The European Union on Thursday questioned the circumstances surrounding the recent death of an Iranian student activist and called on Tehran to launch an independent investigation into the case.

The EU said it was "gravely concerned" about the situation of Iranian human rights activists following the death of Akbar Mohammadi, 34, who died in a Tehran prison on July 31 after a nine-day hunger strike to protest a lack of medical care.

"The circumstances concerning the death of Mr. Mohammadi are also unclear," the EU said in a statement released in Finland, which holds the bloc's rotating presidency. "The EU questions whether Mr. Mohammadi was provided with proper medical care while on hunger strike."

The EU also expressed "grave concern regarding the harsh treatment of dissidents, opposition leaders, student activists and all human rights defenders in Iranian prisons."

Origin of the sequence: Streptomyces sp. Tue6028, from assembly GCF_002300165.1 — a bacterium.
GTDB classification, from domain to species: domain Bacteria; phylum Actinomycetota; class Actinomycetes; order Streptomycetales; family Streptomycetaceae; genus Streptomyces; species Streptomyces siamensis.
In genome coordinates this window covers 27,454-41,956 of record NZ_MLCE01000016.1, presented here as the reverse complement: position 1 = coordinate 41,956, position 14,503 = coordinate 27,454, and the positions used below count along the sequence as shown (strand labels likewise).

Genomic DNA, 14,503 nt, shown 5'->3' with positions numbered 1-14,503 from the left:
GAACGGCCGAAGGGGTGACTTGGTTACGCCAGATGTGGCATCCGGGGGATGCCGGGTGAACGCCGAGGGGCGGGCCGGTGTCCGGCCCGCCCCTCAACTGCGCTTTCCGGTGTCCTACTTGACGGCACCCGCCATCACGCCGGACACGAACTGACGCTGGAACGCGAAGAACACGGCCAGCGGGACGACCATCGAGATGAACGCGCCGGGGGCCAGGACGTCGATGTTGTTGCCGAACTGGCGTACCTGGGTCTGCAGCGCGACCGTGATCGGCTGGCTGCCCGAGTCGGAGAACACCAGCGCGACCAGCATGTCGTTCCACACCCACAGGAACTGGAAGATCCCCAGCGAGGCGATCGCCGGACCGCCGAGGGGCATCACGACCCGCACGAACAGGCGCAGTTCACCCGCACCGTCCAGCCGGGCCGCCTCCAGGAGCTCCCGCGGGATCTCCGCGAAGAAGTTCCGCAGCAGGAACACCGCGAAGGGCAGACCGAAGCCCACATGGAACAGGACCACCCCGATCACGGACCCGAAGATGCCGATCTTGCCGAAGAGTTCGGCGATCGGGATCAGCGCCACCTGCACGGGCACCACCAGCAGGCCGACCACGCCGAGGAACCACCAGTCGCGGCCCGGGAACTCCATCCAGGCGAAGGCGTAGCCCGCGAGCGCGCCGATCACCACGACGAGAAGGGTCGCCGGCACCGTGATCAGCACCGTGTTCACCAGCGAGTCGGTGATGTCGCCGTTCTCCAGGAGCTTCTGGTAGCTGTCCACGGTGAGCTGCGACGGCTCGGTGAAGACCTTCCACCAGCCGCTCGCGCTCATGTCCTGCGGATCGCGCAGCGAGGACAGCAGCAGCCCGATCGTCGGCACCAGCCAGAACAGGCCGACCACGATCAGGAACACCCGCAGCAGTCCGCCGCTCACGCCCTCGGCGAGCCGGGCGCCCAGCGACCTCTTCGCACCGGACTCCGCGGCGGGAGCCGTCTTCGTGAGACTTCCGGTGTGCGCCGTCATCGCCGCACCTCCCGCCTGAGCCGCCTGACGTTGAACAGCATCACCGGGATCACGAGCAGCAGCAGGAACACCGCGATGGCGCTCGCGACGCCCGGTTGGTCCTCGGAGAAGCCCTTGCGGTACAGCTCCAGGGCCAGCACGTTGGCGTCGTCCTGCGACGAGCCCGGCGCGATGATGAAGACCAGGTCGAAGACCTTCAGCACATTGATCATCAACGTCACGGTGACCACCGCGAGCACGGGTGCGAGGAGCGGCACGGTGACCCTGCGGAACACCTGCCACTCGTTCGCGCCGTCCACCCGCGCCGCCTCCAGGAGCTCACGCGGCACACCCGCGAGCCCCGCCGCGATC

Mohammadi, who died in Evin Prison, was arrested for taking part in protests at Tehran University in July 1999 — Iran's biggest anti-government demonstrations since the 1979 Islamic revolution.

He was sentenced to death after being convicted of throwing Molotov cocktails during the protests, but his sentence was later reduced to 15 years in prison.

The Student Committee of Human Rights Reporters of Iran said Mohammadi went on a hunger strike to protest a lack of proper medical care, and had a heart attack.

Prison officials said Mohammadi had been receiving appropriate medical care.

The EU said it had received reports that Mohammadi's trial was "characterized by severe deficiencies" and that he received "inappropriate treatment" in custody.

"The EU asks the Iranian authorities to carry out an independent investigation on the death of Mr. Mohammadi," the 25-member bloc said, adding it will closely monitor the situation of his brother, Manoucher Mohammadi, and other detained Iranian student activists.